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Hats Conquer Havana

Hats Conquer Havana

by Ricardo Alberto Pérez

Both Cubans and foreigners have difficulty imagining Cuba without having a good hat because our climate, especially the burning rays of the sun, practically makes it a must. Besides this practical requirement, hats have also had their moments of splendor and have taken part of making definite fashion statements here on our Island.

The trick for designers is how to make an item of clothing that is strictly necessary into an element that will contribute to a personal image. As usual, the fashion industry has a myriad of answers to offer.

Those of us in Cuba who are familiar with people who live in the countryside know that the hats they use are revered articles of clothing. I have even heard say that any self-respecting farmer absolutely had to own two hats: a straw hat for the daily chores and another one to attend festivities, take part in social activities or to visit the city.

That straw hat is very significant for Cubans. It is practically a national symbol, partly due to the fact that it was always worn by our freedom fighters, the Mambises, during the wars of independence, and partly because the process of making it is extremely authentic and natural. Recently something very interesting has happened to our country straw hat: it has undergone an urbanization process that takes it outside of its customary setting in order to open up new possibilities.

Whenever we look at old family photos or have the chance to peruse historical photographs, we are impressed to see how pervasive the custom of wearing hats was in the past. Hats were also synonymous with some styles of Cuban music such as the Son or traditional Trova.

Recently, there has been a veritable explosion in the manufacture and sale of hats, both in Havana and in other cities throughout the Island. It seems that a lot more people are returning to the custom of wearing a hat.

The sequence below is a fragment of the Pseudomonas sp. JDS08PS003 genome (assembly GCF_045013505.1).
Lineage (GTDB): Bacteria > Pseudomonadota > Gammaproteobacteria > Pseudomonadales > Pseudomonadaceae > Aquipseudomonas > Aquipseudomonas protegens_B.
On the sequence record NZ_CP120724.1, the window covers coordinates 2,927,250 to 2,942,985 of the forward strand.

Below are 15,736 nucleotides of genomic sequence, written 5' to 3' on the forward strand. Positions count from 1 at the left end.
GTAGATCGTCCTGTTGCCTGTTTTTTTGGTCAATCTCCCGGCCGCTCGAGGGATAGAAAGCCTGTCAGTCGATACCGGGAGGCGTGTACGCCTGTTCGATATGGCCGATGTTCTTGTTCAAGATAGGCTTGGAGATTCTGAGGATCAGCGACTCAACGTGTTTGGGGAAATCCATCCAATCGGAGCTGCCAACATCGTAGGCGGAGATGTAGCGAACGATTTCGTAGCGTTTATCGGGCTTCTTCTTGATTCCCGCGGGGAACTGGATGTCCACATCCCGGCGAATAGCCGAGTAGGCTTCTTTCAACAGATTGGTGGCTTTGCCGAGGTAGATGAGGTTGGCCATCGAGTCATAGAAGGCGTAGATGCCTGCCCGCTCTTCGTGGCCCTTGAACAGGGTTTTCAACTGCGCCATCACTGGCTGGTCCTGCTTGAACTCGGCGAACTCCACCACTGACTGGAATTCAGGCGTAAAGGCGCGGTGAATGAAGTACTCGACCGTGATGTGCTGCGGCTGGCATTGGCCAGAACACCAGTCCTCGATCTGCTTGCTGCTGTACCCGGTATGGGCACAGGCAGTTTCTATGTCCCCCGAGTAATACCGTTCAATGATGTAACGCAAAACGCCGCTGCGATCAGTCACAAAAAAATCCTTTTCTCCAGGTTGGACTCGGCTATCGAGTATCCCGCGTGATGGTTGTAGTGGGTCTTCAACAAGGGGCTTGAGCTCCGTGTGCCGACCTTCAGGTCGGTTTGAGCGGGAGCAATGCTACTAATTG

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In this phenomenon of commercialization, several things draw our attention. First, we can see how these hats can be bought at a greater number of places: arts and crafts fairs, Artex shops, even boutiques. In the second place, we are struck by the infinite variety of styles and materials used in their manufacture. Hats come in a rainbow of colors. And in the third place, the creators of these hats have been displaying an incredible intensity in their creative processes.

In the Cuban context, hats can sometimes even express a feeling, a kind of militancy reflected by the signs or symbols featured on it. Hats can also be decorated with a wide variety of accessories such as ribbons or feathers. And hats can provide the finishing touches for both men and women on our beaches.

Depending upon a person’s style and the type of image they wish to project, hats can give you a wide variety of possibilities. I have noticed the trend in men’s hats to combine them with plaid shirts and jeans. There also seem to be also some parallels between hats and short, well-groomed beards. Women prefer broad-brimmed sunhats with shapes and colors that set up an attractive combination with the rest of their outfits.

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Of course everyone has their point of view about headgear but all things considered, hats have become a permanent feature in current Cuban fashions. The right hat can certainly complete anyone’s look, both for men and women.

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